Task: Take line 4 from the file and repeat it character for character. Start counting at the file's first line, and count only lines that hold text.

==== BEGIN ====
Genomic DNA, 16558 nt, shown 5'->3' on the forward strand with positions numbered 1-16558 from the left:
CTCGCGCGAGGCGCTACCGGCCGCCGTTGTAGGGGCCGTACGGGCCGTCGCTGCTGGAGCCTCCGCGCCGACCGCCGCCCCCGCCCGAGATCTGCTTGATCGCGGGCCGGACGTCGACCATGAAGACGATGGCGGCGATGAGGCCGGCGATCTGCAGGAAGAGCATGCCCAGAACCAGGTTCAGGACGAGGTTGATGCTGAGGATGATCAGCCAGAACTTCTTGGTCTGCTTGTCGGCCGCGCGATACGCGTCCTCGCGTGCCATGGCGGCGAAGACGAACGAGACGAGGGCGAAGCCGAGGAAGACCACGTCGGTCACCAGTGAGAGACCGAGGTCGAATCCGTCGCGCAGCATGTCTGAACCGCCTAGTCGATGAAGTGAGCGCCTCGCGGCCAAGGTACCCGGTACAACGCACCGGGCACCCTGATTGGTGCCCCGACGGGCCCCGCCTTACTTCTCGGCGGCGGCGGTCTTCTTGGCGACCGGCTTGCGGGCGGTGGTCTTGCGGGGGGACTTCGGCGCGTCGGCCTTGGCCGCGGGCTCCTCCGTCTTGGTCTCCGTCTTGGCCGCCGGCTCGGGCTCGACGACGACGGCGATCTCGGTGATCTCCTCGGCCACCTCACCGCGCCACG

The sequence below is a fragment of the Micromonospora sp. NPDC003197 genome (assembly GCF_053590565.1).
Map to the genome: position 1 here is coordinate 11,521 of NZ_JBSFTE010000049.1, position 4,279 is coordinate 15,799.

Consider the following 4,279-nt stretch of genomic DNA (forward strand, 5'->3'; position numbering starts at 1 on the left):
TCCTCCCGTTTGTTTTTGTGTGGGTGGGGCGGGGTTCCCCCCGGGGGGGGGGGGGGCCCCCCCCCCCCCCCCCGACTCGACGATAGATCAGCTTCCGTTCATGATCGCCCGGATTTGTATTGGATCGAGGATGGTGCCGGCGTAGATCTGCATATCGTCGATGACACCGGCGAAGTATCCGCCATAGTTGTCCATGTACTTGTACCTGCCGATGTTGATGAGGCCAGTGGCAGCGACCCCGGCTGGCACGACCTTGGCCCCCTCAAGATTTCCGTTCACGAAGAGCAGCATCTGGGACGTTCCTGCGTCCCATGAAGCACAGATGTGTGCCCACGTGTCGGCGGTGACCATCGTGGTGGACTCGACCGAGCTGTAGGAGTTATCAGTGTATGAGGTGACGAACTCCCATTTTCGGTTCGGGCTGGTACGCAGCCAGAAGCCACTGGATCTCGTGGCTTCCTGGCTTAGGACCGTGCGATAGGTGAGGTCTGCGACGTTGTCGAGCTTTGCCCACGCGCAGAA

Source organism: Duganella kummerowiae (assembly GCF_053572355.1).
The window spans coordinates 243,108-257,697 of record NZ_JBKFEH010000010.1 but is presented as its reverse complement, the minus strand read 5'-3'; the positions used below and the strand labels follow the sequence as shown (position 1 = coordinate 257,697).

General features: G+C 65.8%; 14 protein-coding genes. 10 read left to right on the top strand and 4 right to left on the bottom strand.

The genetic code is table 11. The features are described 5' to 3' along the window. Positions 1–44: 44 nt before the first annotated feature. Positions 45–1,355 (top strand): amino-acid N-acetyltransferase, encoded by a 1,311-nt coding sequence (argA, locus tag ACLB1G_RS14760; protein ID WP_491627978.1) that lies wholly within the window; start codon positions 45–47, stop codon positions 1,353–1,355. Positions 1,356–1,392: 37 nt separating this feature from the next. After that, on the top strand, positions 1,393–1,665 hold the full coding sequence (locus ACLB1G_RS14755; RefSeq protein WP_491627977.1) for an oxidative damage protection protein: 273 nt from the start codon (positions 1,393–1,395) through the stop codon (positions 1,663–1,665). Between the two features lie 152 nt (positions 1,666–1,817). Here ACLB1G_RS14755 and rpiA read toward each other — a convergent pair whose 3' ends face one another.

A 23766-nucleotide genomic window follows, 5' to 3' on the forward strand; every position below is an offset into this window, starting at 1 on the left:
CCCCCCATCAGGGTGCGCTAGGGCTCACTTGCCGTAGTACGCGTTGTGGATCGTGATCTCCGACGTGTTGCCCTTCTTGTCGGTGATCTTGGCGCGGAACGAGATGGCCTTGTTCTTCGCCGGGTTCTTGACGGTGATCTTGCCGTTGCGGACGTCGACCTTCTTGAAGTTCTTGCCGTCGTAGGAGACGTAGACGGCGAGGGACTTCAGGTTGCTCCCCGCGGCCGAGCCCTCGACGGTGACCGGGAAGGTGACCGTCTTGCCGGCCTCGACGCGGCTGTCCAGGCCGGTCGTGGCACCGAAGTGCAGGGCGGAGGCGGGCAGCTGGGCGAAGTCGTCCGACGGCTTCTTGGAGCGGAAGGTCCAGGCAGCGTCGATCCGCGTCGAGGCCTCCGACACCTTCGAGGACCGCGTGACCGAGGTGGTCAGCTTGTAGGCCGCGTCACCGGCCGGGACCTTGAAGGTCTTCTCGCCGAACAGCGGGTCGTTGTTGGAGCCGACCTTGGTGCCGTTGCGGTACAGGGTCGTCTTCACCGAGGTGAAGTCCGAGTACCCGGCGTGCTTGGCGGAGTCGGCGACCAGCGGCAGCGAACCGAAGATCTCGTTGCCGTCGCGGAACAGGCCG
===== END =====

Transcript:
Map to the genome: position 1 here is coordinate 11,521 of NZ_JBSFTE010000049.1, position 4,279 is coordinate 15,799.